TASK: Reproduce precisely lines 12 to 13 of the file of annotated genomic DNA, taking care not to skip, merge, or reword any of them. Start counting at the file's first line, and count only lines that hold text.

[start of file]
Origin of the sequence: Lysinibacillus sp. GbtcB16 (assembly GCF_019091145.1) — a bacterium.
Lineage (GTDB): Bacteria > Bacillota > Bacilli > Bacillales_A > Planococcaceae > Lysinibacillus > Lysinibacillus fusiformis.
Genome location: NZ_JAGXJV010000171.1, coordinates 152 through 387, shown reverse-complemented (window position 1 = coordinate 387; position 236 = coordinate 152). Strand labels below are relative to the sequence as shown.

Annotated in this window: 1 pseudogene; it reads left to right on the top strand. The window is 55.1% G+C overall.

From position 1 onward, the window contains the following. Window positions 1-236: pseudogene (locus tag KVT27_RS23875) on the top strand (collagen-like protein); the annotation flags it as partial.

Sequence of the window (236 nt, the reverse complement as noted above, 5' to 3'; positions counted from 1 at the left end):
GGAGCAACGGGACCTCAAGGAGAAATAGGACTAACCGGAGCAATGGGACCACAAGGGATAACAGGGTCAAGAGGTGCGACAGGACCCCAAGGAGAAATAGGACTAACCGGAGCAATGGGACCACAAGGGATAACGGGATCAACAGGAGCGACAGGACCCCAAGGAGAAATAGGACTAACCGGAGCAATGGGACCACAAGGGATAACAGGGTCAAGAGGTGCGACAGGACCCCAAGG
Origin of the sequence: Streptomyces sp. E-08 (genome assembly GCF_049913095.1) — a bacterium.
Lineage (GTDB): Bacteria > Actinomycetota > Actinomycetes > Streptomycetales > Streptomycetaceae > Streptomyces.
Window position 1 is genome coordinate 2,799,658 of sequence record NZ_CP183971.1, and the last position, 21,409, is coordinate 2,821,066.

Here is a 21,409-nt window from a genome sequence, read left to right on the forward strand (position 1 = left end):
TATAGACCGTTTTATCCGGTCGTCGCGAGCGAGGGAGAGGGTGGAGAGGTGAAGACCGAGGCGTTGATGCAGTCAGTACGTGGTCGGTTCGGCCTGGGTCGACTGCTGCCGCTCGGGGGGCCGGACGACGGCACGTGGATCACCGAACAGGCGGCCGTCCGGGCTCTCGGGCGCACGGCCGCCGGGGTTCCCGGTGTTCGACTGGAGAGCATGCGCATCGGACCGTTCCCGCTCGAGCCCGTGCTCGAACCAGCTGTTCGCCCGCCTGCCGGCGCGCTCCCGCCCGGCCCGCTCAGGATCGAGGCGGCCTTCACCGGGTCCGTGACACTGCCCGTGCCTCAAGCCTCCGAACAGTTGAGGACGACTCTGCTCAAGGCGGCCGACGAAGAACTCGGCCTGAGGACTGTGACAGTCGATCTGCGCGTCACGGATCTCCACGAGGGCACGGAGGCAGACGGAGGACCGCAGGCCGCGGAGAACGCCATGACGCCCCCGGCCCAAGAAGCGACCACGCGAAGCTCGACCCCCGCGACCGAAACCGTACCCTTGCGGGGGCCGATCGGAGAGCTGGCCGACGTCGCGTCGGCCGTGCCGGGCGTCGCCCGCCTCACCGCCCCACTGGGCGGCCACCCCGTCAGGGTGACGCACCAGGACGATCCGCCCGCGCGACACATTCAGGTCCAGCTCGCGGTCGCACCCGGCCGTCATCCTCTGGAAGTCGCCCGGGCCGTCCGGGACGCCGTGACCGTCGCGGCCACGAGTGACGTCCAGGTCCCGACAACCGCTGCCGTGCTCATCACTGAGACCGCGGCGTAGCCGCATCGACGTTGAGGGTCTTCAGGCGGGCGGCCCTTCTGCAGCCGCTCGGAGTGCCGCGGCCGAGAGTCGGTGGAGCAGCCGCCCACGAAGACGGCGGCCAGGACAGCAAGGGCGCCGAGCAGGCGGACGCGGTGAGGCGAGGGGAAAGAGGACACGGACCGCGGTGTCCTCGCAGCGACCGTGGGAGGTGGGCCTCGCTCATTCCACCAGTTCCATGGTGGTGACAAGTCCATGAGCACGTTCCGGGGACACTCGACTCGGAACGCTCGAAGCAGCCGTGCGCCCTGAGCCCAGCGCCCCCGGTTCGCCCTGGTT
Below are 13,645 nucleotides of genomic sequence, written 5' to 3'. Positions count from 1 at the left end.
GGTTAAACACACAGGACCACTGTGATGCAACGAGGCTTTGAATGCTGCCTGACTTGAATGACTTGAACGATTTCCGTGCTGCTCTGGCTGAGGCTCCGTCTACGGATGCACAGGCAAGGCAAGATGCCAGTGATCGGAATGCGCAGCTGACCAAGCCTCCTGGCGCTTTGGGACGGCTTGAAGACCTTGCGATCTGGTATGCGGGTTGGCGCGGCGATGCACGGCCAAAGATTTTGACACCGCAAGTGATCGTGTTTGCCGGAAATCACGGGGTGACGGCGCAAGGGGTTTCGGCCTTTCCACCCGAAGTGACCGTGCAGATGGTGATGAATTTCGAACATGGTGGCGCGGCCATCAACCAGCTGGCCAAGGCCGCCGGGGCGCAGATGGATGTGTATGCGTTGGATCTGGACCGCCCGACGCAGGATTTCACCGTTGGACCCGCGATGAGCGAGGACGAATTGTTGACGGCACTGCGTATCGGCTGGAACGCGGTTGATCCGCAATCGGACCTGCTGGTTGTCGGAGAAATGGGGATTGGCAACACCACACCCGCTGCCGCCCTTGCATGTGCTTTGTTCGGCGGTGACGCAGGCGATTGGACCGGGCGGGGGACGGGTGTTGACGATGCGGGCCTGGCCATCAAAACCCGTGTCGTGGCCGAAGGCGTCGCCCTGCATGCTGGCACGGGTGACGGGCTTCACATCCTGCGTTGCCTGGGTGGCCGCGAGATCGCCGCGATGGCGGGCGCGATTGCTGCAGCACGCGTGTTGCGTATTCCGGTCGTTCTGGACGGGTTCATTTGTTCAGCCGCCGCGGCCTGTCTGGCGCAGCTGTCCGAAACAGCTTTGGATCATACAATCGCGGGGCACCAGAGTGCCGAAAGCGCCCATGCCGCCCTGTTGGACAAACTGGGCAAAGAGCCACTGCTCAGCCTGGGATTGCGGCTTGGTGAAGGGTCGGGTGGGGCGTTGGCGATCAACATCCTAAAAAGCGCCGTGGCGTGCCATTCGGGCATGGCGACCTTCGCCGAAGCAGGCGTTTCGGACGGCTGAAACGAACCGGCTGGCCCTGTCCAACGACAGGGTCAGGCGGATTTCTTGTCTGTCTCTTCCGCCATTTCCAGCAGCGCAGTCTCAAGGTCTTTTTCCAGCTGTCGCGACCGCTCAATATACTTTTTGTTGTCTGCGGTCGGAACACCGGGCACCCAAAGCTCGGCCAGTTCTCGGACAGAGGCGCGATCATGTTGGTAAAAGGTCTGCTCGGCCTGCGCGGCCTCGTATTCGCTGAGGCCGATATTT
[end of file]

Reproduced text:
TATAGACCGTTTTATCCGGTCGTCGCGAGCGAGGGAGAGGGTGGAGAGGTGAAGACCGAGGCGTTGATGCAGTCAGTACGTGGTCGGTTCGGCCTGGGTCGACTGCTGCCGCTCGGGGGGCCGGACGACGGCACGTGGATCACCGAACAGGCGGCCGTCCGGGCTCTCGGGCGCACGGCCGCCGGGGTTCCCGGTGTTCGACTGGAGAGCATGCGCATCGGACCGTTCCCGCTCGAGCCCGTGCTCGAACCAGCTGTTCGCCCGCCTGCCGGCGCGCTCCCGCCCGGCCCGCTCAGGATCGAGGCGGCCTTCACCGGGTCCGTGACACTGCCCGTGCCTCAAGCCTCCGAACAGTTGAGGACGACTCTGCTCAAGGCGGCCGACGAAGAACTCGGCCTGAGGACTGTGACAGTCGATCTGCGCGTCACGGATCTCCACGAGGGCACGGAGGCAGACGGAGGACCGCAGGCCGCGGAGAACGCCATGACGCCCCCGGCCCAAGAAGCGACCACGCGAAGCTCGACCCCCGCGACCGAAACCGTACCCTTGCGGGGGCCGATCGGAGAGCTGGCCGACGTCGCGTCGGCCGTGCCGGGCGTCGCCCGCCTCACCGCCCCACTGGGCGGCCACCCCGTCAGGGTGACGCACCAGGACGATCCGCCCGCGCGACACATTCAGGTCCAGCTCGCGGTCGCACCCGGCCGTCATCCTCTGGAAGTCGCCCGGGCCGTCCGGGACGCCGTGACCGTCGCGGCCACGAGTGACGTCCAGGTCCCGACAACCGCTGCCGTGCTCATCACTGAGACCGCGGCGTAGCCGCATCGACGTTGAGGGTCTTCAGGCGGGCGGCCCTTCTGCAGCCGCTCGGAGTGCCGCGGCCGAGAGTCGGTGGAGCAGCCGCCCACGAAGACGGCGGCCAGGACAGCAAGGGCGCCGAGCAGGCGGACGCGGTGAGGCGAGGGGAAAGAGGACACGGACCGCGGTGTCCTCGCAGCGACCGTGGGAGGTGGGCCTCGCTCATTCCACCAGTTCCATGGTGGTGACAAGTCCATGAGCACGTTCCGGGGACACTCGACTCGGAACGCTCGAAGCAGCCGTGCGCCCTGAGCCCAGCGCCCCCGGTTCGCCCTGGTT
Below are 13,645 nucleotides of genomic sequence, written 5' to 3'. Positions count from 1 at the left end.